A Techrules Ren concept car of Chinese electric-carmaker Techrules is seen on the second press day of the 87th International Motor Show in Geneva, Switzerland, on March 8, 2017. (Xinhua/Xu Jinquan)
As the 87th Geneva International Motor Show prepares to kick off, representatives from top global car firms reaffirmed on Wednesday their faith in the Chinese market while also highlighting the growing expertise of Chinese carmakers in the highly lucrative automotive business.
"We still see growing demand and more and more people in China becoming more wealthy and who are willing to spend money on premium cars, and this segment is still growing," BMW spokesperson Kai Lichte told Xinhua ahead of the opening of the show on March 9.
"A little more than one quarter of all sales are in China, it's the biggest market, bigger than the U.S and Germany," he added.
Volkswagen marketing manager Jurgen Stackmann, who reminded that 50 percent of the group's cars are sold in China, also highlighted similar benefits.
"The power of the Chinese people is enormous, there is no other place so vibrant, so full of energy, so full of entrepreneurship globally," he noted.
While the purchasing power of China's market remains enormous, representatives also lauded the growing expertise of Chinese firms in the car making industry.
This valuable partnership was perhaps most tangible with Volvo Cars, almost seven years after Chinese car maker Geely Holdings Group Co. Ltd. completed its 1.8 billion U.S. dollar-buyout of Ford Motor Co.'s Volvo unit, in a landmark foreign acquisition by a Chinese company.
"I think it has been a very successful acquisition. If you look at it for Volvo, I think we would not have been where we are today without the support and the ownership of Geely," Volvo Cars CEO Hakan Samuelsson explained.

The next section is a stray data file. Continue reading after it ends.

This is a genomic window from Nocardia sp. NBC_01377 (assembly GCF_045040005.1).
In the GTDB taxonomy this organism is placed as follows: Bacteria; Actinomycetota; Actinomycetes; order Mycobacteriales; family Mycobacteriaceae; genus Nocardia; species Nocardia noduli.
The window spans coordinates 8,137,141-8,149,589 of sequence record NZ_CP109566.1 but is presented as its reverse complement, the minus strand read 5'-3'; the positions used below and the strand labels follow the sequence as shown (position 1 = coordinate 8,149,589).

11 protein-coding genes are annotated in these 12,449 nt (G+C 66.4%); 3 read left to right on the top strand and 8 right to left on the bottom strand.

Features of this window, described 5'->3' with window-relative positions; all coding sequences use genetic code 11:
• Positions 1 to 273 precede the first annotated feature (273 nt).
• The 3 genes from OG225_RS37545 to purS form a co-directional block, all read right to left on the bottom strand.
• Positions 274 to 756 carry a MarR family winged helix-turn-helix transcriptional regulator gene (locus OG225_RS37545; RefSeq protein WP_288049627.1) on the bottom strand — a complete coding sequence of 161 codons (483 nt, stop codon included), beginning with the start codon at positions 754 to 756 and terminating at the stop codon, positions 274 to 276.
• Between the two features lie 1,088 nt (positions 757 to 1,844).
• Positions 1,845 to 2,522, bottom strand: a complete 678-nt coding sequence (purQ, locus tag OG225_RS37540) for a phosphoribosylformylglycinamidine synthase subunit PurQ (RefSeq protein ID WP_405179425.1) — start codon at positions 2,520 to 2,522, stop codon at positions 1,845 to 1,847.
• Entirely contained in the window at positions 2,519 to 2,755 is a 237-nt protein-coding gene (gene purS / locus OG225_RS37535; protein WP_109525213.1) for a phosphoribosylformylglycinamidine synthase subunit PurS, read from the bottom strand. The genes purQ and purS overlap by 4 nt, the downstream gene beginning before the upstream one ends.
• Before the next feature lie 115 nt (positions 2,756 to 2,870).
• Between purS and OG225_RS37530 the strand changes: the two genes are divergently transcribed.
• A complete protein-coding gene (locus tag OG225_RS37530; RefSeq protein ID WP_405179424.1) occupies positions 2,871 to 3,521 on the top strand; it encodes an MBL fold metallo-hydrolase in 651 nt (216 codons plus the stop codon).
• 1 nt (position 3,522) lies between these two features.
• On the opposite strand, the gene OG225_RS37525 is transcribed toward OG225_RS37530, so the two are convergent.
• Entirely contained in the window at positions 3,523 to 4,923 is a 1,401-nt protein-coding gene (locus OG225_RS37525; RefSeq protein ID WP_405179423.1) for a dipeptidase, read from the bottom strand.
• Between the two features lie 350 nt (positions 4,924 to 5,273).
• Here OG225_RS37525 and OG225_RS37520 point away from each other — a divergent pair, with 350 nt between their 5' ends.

Describing what he called a "win-win" situation, Samuelsson said that while Volvo has gained facilitated access to the Chinese market, Geely has stood to gain on the acquisition of new technologies, enabling the Hangzhou-based multinational company to upgrade its products.
Similarly, co-ventures and partnerships between Volkswagen and Chinese firms are also increasing, with the German automaker setting a series of ambitious targets, amongst which is becoming the leader of the electric car market in coming years.
The firms also lauded their growing presence in China on the manufacturing front, with all three car making giants boasting factories there.
According to Stackmann, this shows that "made in China" is becoming more and more synonymous with quality, since all its cars intended for the Chinese market are produced in Asia's economic powerhouse.
"All of ours cars are fully made and sourced in China, this shows that China has reached a quality of products comparable to Europe," he said, adding that he is "absolutely confident" in the Chinese market which is still posting enormous growth.
This year's Geneva International Motor Show hosts some 180 exhibitors showcasing about 900 models including 148 world or European premieres.